Every song on Linkin Park’s Hybrid Theory ranked from worst to best
Let’s get one thing out of the way early on: there are no bad songs on Linkin Park’s Hybrid Theory. Released two decades ago, it’s still the pinnacle of nu-metal and its influence can be heard on countless metalcore and post-hardcore bands today. Throughout its 12 tracks, Hybrid Theory deals with real, raw human emotion, realised through the unstoppable dynamic of Mike Shinoda and Chester Bennington. But it’s more than vocal dexterity, Linkin Park’s debut synergised the worlds of EDM, hip-hop and metal into a sound that we take for granted today.
However, because we’re sadists and love starting arguments, we decided to put these dozen tracks into the definitive order of ‘worst’ to best. That said, anyone who skips a single track on this record is a fool with marshmallows for ears.
Let’s get to it…
12. Cure For The Itch
‘Folks, we have a very special guest for you tonight. I’d like to introduce Mr Haaaaaaaaaaaahn.’ We’re sorry, Joe, but this list has to start somewhere. As mentioned above, Hybrid Theory melded electronic music with rock and metal with breathtaking ease, but to shine the spotlight so heavily on your DJ is a brave move, and one that paid off – providing a necessary pit stop before the finish line. Not only that, but it introduced the benefits of blissed-out strings and electronica to a generation of young rock fans who previously just wanted to scream a bit.
One of the oldest songs on the record and one of the shortest, we find Chester questioning what he has been told to be true over oceanic electronics, before swandiving into the riff-heavy chorus. It’s primarily a Chester Bennington joint until the chugging, pummelling rap/scream face-off, with Mike offering his ‘Gonna run away, gonna run away’ rebuttal. Not a standout by any means, but good solid Linkin Parkiness.
Kicking in instantly with Chester’s ‘From the top to the bottom’, against a crunching riff, Forgotten might be the perfect showcase of the vocal duo’s partnership, bouncing off each other like they’ve been doing it for decades, trading line for line, going harder and urging each other on every time. “With this song in particular, we were in the pursuit of matching the hip-hop side of what we were doing with this heavy build-up,” Joe Hahn told Kerrang!. “It worked perfectly with two vocalists, Chester and Mike, because it created a template for them to really play off each other.”
Also, if we were ranking these songs simply on joyous moments, the ‘Hoo-hah!’ at the nine second mark would put Forgotten near the top.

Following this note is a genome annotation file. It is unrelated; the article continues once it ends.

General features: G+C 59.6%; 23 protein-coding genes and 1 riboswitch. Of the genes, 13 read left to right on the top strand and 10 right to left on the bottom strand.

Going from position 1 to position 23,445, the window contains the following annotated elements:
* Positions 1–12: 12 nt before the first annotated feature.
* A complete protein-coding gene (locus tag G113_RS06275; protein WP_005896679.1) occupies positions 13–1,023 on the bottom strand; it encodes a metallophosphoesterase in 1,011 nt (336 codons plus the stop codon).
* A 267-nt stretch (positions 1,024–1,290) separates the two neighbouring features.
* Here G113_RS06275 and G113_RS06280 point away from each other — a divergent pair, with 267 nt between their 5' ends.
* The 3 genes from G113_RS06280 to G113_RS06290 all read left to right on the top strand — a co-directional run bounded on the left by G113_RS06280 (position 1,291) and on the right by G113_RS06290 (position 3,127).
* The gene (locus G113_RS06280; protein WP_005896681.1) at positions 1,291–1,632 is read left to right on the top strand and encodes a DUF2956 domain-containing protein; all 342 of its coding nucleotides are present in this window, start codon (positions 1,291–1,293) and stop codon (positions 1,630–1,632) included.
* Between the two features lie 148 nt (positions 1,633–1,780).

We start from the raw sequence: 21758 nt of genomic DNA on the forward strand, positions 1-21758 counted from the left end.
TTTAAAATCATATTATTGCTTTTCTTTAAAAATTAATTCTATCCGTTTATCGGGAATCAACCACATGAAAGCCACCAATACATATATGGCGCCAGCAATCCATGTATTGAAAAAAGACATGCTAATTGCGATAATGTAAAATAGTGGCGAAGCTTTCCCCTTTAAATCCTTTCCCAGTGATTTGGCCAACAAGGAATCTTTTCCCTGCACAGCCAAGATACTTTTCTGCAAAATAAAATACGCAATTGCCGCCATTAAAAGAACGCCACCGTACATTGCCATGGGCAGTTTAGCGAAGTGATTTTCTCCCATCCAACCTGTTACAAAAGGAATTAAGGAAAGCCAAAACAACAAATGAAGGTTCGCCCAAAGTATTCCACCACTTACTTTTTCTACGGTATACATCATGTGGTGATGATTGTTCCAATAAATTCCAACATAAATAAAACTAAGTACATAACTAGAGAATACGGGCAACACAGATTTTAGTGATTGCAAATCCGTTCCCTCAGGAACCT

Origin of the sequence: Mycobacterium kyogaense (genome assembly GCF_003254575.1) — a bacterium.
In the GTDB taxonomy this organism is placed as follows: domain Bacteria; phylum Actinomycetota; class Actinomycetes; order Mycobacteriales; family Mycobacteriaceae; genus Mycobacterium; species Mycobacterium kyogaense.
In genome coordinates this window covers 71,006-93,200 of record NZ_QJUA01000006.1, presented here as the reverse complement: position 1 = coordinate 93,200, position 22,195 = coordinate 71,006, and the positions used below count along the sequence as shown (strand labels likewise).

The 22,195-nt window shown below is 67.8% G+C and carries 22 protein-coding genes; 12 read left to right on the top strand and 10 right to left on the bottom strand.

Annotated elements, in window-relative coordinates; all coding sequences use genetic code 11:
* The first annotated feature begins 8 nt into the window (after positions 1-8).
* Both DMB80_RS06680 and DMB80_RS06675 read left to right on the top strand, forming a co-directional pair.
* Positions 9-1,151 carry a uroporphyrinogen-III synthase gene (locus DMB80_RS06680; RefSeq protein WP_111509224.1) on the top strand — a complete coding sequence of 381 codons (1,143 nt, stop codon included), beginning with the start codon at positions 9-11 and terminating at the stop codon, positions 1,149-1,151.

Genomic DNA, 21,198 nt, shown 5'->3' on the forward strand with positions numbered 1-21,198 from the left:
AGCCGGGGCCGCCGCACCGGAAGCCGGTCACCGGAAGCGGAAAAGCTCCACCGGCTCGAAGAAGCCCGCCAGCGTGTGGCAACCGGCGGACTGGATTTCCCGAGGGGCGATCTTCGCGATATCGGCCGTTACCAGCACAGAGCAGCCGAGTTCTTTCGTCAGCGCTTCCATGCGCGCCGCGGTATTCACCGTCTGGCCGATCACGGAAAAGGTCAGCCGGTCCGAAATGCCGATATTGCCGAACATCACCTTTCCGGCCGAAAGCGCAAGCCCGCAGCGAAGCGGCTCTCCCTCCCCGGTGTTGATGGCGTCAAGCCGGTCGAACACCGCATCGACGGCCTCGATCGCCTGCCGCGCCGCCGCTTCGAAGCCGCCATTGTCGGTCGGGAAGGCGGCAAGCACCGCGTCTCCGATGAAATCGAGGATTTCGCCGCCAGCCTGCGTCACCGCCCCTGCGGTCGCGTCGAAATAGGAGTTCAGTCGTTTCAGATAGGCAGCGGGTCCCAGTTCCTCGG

9. By Myself
With its mechanical, factory-like intro, By Myself feels a much darker proposition than other tracks on Hybrid Theory. As Mike holds court for the opening verse, a sea of whirrs and warps build throughout, layer upon layer, as the song faces the cause and impact of isolation. The vocal effects on Mike almost separate himself from the in-your-face smash of Chester whose screams ricochet against the heavy machinery, drowning out his calls for help and that he ‘can’t hold on’. A poignant moment on a record already drenched in personal turmoil.
8. Pushing Me Away
The climax of Hybrid Theory and one that sees Chester reckoning with the idea of just walking away from bad situations, like the ones we’ve heard him confront across the rest of the record. In that regard it’s the ideal finale, having our protagonist stand up for himself, celebrated with a bombastic chorus that shifts gear for the final minute, suddenly exploding into a more expansive beast. It lacks much of hip-hop sensibilities seen elsewhere on the record, and as Mike told K!, he and guitarist Brad Delson were taking cues from Depeche Mode, while also wanting to write a song similar to Crawling: “Melodic, no rapping, power chords, but still a lot of energy.” Mission accomplished.
7. A Place For My Head
Its punky opening guitar and pounding percussion – bouncing like a basketball down the stairs – transcends into a fiery Mike verse with one of Hybrid Theory’s most recognisable guitar lines. And then in comes Chester with full metallic backing, who continues to float through the rapper’s verses, dragging up so much angst to purge from his system with, ‘You try to take the best of me / Go away!’ When the cathartic climax finally arrives all you can do is brace for impact, and then go for a lie down. Phew!